ACRL is proud to join the growing ranks of signatories to the Berlin Declaration on Open Access to Knowledge in the Sciences and the Humanities and encourages college and research libraries, as well as other campus groups, to do likewise.
The Declaration builds on the significant progress of the Budapest Open Access Initiative, calling for Open Access to knowledge in the humanities as well as in the sciences. It also moves beyond the scope of primary literature, indicating, “Open access contributions include original scientific research results, raw data and metadata, source materials, digital representations of pictorial and graphical materials and scholarly multimedia material.” Signatories commit to the principle of Open Access as well as to pursuing solutions that advance the Internet “as an emerging functional medium for distributing knowledge.”
ACRL has long supported open access to scholarship as a central principle for reform in the system of scholarly communication. In ACRL’s new strategic plan, the plan for excellence, the goal in the area of research and scholarly environment is that librarians accelerate the transition to a more open system of scholarship. Signing the Berlin Declaration is one way college and university libraries can demonstrate their intention to influence scholarly publishing policies and practices toward a more open system. Earlier this year, ACRL demonstrated its own commitment to open access by removing price barriers to the scholarly journal College and Research Libraries, which is now available at no charge from 1997 to the present through the publication website.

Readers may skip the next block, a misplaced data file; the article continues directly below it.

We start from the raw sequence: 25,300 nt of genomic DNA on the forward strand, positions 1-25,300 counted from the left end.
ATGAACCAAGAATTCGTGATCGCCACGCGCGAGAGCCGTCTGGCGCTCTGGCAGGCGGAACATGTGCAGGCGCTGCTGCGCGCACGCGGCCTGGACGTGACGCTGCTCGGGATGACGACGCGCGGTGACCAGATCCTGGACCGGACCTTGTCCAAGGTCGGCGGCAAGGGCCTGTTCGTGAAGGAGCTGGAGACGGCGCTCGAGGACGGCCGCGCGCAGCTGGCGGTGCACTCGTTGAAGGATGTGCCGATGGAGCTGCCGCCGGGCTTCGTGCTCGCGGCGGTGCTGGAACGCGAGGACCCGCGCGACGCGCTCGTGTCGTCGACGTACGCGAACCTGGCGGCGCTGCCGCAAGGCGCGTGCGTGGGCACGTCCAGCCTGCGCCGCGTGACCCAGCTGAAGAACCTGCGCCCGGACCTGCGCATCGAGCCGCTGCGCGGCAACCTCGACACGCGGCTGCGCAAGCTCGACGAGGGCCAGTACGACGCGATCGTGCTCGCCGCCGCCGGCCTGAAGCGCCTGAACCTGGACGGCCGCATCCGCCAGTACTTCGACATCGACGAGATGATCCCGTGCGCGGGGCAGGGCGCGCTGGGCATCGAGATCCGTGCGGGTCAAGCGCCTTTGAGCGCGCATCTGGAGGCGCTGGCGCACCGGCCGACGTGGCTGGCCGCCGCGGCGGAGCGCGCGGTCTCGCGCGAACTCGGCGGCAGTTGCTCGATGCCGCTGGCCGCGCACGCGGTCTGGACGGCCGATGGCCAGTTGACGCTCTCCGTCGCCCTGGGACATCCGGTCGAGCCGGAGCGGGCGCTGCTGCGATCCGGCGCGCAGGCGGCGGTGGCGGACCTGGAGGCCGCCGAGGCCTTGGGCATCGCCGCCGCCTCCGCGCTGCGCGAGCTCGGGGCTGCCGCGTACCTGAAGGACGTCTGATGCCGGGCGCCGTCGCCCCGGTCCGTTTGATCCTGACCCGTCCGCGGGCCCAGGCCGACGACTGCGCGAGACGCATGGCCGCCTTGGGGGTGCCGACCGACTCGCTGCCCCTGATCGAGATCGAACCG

While the Berlin Declaration has garnered signatures from research institutions, libraries, archives, museums, funding agencies, and governments worldwide, the organizers are seeking more signatures prior to the Berlin 9 Meeting on November 9th, 2011. This will be the first Berlin Conference held in North America, and the organizers hope to clearly demonstrate strong support for the declaration in conjunction with the conference, which research funders, policymakers, and other influential communities are expected to attend in force.
Find background and talking points for your use in advancing these conversations in your library and on your campus online.